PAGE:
8Still, scientific instrument makers have not been studied in their institutional context.10 The rise of practical scientific research in the nineteenth and early twentieth centuries led to an increasing demand for specialized scientific instruments. Special contractual arrangements with local makers, the direct employment of skilled technicians on the staff of the scientific institutions, and the commercial supply from instrument-making companies satisfied those needs. In Vienna, men and women often played the role of instrument maker, saving money for the institute. Focusing on their contributions meant paying attention on how experiments were performed and how those scientists formed their identities as experimenters while actively engaged in all aspects of the experiment. In such cases, women's contributions are rarely mentioned, nonetheless.

9Despite the vast literature on technology and gender, most recent studies have focused on biomedical and information technologies.11 When the physics laboratory is addressed, the point is to demonstrate that women are often used as calculators, scanners, unskilled assistants, and cheap labor force in science.12 The active role of female researchers at Vienna's Radium Institute, in contrast to the Cambridge group, reveals implicit assumptions about gender roles within the institute, explicit gender politics of collaboration, and most importantly institutional differences in the relation of gender and laboratory technologies.

The Early Days of the Scintillation Counter

10 Crooke's spinthariscope. Crooke's spinthariscope. What for Friedrich Giesel was the best way to detect the easily absorbed alpha radiation of polonium, became for William Crookes the best way to exhibit the luminosity of radium on a screen. We have already encountered Giesel when he handed the first amount of radium to Meyer back in 1899. Crookes was an exceptionally gifted chemist interested in "those areas where chemistry meets physics."13 When he approached Giesel and asked him to recommend a medium for exhibiting radium on a screen, Giesel suggested zinc sulfide.14 In 1903, Crookes became the first to describe the evanescent flashes appearing on the suggested screen when he brought radium close to it. Performing several experiments in order to test different factors influencing the number of scintillations, Crookes constructed a very simple apparatus. No schematic representation accompanied his publication and only a short description was given: "A blend screen was fixed near a flat glass window in a vacuum tube and a piece of radium salt was attached to an iron rocker so that the movement of an outside magnet could bring the radium close to the screen or draw it away altogether. A microscope gave a good image of the surface of the screen and in a dark room, the scintillations were well seen."15 The first scintillation counter was already constructed and Crookes proposed to call the instrument a "spinthariscope" from the Greek word spintharis—a scintillation.16

11What Crookes thought he was actually observing was the impact of electrons on the screen. Shortly after, Julius Elster and Hans Geitel confirmed Crookes' observations. In 1908, Erich Regener used the method to record alpha particles of polonium.17 In his Nobel speech that same year, Ernest Rutherford compared the scintillation technique to the electrical method for counting alpha particles that he and Hans Geiger had constructed. The scintillation counter was found to be reliable. He further proved that each alpha particle produced a single visible scintillation on the screen.18 While Rutherford was still in Manchester, his assistants Walter Makower and Geiger set up a course in training research students in the experimental techniques used in radioactivity. The scintillation method was by far the most important.19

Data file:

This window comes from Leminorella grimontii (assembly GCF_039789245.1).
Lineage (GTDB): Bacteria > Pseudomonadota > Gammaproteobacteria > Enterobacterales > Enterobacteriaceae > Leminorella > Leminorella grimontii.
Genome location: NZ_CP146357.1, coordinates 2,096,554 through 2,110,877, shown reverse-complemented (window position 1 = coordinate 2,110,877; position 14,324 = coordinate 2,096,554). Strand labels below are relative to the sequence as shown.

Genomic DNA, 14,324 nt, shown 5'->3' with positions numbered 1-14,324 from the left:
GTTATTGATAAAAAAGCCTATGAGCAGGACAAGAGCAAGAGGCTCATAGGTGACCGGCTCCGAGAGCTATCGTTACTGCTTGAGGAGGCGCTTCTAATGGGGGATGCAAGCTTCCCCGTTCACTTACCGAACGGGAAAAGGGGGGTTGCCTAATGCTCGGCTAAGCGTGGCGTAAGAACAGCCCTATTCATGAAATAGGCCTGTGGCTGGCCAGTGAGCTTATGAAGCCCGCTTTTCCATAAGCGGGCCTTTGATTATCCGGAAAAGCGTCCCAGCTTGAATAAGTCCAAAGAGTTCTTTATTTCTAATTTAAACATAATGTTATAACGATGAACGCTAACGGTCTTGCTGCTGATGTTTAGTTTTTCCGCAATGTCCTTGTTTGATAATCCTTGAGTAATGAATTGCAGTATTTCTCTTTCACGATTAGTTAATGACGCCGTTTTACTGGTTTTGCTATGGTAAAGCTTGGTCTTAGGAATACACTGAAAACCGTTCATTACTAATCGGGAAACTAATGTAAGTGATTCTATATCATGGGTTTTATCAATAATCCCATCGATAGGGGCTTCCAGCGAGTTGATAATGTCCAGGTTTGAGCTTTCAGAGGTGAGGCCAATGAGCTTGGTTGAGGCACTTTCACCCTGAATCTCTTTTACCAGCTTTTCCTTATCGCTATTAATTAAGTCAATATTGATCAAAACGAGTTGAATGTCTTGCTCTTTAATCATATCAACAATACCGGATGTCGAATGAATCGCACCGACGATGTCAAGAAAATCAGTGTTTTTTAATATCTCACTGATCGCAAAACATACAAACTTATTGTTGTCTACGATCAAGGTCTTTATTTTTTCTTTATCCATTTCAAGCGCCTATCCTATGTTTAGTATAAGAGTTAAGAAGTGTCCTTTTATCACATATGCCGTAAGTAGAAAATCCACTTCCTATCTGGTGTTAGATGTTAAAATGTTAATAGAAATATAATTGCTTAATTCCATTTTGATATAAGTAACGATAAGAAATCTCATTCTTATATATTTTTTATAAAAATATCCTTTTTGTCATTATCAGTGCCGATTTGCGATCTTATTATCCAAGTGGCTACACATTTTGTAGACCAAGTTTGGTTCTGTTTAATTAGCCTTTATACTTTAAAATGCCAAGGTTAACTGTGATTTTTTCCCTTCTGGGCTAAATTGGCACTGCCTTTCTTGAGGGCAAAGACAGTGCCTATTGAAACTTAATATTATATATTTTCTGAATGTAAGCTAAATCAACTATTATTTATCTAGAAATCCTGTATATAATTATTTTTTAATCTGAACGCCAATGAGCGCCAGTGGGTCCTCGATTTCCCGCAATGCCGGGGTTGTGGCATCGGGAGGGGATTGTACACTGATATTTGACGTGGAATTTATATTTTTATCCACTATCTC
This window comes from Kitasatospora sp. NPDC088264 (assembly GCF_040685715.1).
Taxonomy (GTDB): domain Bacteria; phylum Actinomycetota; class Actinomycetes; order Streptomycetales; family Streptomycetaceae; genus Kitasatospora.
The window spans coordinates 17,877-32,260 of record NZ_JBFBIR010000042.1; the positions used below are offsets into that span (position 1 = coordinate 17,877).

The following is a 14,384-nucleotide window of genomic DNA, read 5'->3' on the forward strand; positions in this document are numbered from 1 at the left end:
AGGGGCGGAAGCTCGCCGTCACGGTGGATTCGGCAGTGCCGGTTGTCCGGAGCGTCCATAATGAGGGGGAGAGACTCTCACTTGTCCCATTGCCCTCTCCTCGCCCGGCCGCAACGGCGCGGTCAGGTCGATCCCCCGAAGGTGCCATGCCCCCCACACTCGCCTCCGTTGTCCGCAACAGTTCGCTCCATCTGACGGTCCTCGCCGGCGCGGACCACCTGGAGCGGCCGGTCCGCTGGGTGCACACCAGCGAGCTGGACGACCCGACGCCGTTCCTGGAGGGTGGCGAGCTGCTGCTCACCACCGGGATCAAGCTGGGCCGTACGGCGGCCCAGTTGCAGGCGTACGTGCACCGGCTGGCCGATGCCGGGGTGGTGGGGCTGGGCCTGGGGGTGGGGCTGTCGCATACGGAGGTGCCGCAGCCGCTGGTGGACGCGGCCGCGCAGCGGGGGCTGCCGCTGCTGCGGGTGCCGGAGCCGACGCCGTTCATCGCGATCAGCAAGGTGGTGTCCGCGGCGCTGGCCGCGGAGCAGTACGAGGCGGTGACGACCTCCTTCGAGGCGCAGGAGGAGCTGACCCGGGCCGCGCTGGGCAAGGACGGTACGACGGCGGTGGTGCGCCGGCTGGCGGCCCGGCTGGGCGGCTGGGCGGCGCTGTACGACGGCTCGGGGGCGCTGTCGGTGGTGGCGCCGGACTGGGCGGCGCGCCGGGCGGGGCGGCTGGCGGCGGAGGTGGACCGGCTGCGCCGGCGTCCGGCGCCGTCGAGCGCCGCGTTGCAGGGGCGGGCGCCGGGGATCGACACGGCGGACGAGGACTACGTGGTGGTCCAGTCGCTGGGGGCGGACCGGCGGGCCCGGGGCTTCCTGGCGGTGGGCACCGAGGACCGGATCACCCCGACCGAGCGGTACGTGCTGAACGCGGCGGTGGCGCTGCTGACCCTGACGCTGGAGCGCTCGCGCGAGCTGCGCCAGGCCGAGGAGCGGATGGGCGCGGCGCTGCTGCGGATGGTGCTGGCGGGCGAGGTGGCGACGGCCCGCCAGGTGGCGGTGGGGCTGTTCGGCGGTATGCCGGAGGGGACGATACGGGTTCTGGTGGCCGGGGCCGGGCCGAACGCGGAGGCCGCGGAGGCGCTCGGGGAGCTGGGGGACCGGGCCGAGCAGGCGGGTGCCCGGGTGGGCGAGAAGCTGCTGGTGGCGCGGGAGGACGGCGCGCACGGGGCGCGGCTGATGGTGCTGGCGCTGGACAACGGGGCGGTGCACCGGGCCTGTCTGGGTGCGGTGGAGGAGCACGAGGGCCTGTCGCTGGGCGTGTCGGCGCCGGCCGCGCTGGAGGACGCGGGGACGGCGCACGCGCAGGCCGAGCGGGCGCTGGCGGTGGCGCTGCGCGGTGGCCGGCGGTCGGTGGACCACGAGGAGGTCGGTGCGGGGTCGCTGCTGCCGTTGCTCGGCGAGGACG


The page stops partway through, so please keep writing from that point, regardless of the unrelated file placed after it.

12In 1919, manipulating the counter for his collision experiments, Rutherford argued, "Under good conditions, counting experiments are quite reliable from day to day." Taking personal charge of the counting, he added, "Those [countings] obtained by my assistant Mr. W. Kay and myself were always in excellent accord under the most varied conditions."20 In his Bakerian lecture in 1920, where Rutherford proposed his satellite model of the nucleus, it was apparent that he relied on the use of the scintillation method for his artificial disintegration experiments.21 Placing great value on the technique and especially on the scintillation observers, Rutherford never forgot to acknowledge them in his papers. For William Kay, he granted an important role to the discovery of artificial disintegration by thanking him "for his invaluable assistance in counting scintillations."22

The Use of the Scintillation Counter in Cambridge

13In the early 1920s, the scintillation counter in its generic form was a very simple instrument. It consisted of a screen, a thin glass plate spread with an equally thin layer of zinc sulfide. When it was struck by charged particles, the screen produced light flashes. The scintillations were observed through a microscope which was specifically designed to increase the brightness of the flashes. By manipulating the microscope and its light-gathering power, the experimenter could work with weak radioactive sources and still observe a fair number of particles. A typical scintillation counting experiment could proceed as follows: